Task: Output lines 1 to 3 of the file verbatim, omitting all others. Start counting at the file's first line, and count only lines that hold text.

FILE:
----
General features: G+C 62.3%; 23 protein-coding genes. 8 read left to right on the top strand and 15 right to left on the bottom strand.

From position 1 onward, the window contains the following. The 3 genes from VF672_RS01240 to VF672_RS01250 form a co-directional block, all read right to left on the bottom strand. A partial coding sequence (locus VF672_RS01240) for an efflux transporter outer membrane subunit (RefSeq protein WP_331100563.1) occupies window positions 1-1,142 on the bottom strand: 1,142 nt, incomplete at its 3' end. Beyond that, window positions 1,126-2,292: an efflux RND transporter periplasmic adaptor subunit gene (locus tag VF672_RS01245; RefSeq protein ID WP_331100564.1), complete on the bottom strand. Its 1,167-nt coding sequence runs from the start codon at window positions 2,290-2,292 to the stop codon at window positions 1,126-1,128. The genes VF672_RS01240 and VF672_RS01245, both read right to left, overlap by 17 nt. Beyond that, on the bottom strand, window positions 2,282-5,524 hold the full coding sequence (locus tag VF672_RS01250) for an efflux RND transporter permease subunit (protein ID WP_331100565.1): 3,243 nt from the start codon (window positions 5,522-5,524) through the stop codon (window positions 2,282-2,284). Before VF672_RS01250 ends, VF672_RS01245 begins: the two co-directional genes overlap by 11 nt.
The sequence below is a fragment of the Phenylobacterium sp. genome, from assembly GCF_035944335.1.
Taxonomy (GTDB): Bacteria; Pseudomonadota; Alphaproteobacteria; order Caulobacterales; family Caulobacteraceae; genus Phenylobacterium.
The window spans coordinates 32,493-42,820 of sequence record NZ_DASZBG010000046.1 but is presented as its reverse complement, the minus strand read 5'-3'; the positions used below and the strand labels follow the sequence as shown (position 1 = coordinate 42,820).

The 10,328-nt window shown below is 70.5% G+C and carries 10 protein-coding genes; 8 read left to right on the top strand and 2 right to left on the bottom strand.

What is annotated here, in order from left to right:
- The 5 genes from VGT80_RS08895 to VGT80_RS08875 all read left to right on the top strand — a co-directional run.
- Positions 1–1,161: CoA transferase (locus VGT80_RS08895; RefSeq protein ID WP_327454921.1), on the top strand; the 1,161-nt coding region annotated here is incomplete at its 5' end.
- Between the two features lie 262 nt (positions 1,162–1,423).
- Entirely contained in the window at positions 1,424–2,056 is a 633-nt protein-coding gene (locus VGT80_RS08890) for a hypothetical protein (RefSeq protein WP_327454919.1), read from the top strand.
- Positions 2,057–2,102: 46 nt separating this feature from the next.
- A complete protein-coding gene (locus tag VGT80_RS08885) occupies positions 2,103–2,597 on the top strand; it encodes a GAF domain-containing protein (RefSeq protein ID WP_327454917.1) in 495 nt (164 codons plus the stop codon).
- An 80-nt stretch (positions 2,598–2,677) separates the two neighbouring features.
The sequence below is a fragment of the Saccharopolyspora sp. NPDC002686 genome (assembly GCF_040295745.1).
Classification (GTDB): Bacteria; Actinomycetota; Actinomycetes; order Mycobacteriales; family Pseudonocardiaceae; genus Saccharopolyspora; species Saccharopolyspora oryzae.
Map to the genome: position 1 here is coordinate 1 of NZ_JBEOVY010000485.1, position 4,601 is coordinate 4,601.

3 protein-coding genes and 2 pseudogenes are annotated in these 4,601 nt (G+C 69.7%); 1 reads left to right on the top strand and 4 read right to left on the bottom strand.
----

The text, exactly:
General features: G+C 62.3%; 23 protein-coding genes. 8 read left to right on the top strand and 15 right to left on the bottom strand.

From position 1 onward, the window contains the following. The 3 genes from VF672_RS01240 to VF672_RS01250 form a co-directional block, all read right to left on the bottom strand. A partial coding sequence (locus VF672_RS01240) for an efflux transporter outer membrane subunit (RefSeq protein WP_331100563.1) occupies window positions 1-1,142 on the bottom strand: 1,142 nt, incomplete at its 3' end. Beyond that, window positions 1,126-2,292: an efflux RND transporter periplasmic adaptor subunit gene (locus tag VF672_RS01245; RefSeq protein ID WP_331100564.1), complete on the bottom strand. Its 1,167-nt coding sequence runs from the start codon at window positions 2,290-2,292 to the stop codon at window positions 1,126-1,128. The genes VF672_RS01240 and VF672_RS01245, both read right to left, overlap by 17 nt. Beyond that, on the bottom strand, window positions 2,282-5,524 hold the full coding sequence (locus tag VF672_RS01250) for an efflux RND transporter permease subunit (protein ID WP_331100565.1): 3,243 nt from the start codon (window positions 5,522-5,524) through the stop codon (window positions 2,282-2,284). Before VF672_RS01250 ends, VF672_RS01245 begins: the two co-directional genes overlap by 11 nt.
The sequence below is a fragment of the Phenylobacterium sp. genome, from assembly GCF_035944335.1.